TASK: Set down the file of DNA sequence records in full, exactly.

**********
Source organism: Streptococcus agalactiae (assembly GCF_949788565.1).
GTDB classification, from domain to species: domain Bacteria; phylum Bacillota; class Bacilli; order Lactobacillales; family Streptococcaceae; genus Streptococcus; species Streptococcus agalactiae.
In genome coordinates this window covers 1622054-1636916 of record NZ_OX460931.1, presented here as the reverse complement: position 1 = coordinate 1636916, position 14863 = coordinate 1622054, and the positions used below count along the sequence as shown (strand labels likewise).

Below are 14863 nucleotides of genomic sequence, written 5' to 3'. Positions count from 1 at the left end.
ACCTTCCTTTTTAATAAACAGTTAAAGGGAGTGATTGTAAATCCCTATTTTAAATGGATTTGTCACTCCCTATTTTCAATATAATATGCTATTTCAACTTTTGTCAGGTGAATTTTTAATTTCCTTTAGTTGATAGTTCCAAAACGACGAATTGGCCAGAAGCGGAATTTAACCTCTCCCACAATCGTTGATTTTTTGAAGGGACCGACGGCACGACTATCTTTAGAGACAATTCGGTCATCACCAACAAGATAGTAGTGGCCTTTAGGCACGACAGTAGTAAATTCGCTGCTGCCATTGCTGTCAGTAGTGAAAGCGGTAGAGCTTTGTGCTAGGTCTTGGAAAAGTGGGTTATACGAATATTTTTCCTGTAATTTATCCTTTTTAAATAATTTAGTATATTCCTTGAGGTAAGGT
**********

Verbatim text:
Source organism: Streptococcus agalactiae (assembly GCF_949788565.1).
GTDB classification, from domain to species: domain Bacteria; phylum Bacillota; class Bacilli; order Lactobacillales; family Streptococcaceae; genus Streptococcus; species Streptococcus agalactiae.
In genome coordinates this window covers 1622054-1636916 of record NZ_OX460931.1, presented here as the reverse complement: position 1 = coordinate 1636916, position 14863 = coordinate 1622054, and the positions used below count along the sequence as shown (strand labels likewise).

Below are 14863 nucleotides of genomic sequence, written 5' to 3'. Positions count from 1 at the left end.
ACCTTCCTTTTTAATAAACAGTTAAAGGGAGTGATTGTAAATCCCTATTTTAAATGGATTTGTCACTCCCTATTTTCAATATAATATGCTATTTCAACTTTTGTCAGGTGAATTTTTAATTTCCTTTAGTTGATAGTTCCAAAACGACGAATTGGCCAGAAGCGGAATTTAACCTCTCCCACAATCGTTGATTTTTTGAAGGGACCGACGGCACGACTATCTTTAGAGACAATTCGGTCATCACCAACAAGATAGTAGTGGCCTTTAGGCACGACAGTAGTAAATTCGCTGCTGCCATTGCTGTCAGTAGTGAAAGCGGTAGAGCTTTGTGCTAGGTCTTGGAAAAGTGGGTTATACGAATATTTTTCCTGTAATTTATCCTTTTTAAATAATTTAGTATATTCCTTGAGGTAAGGT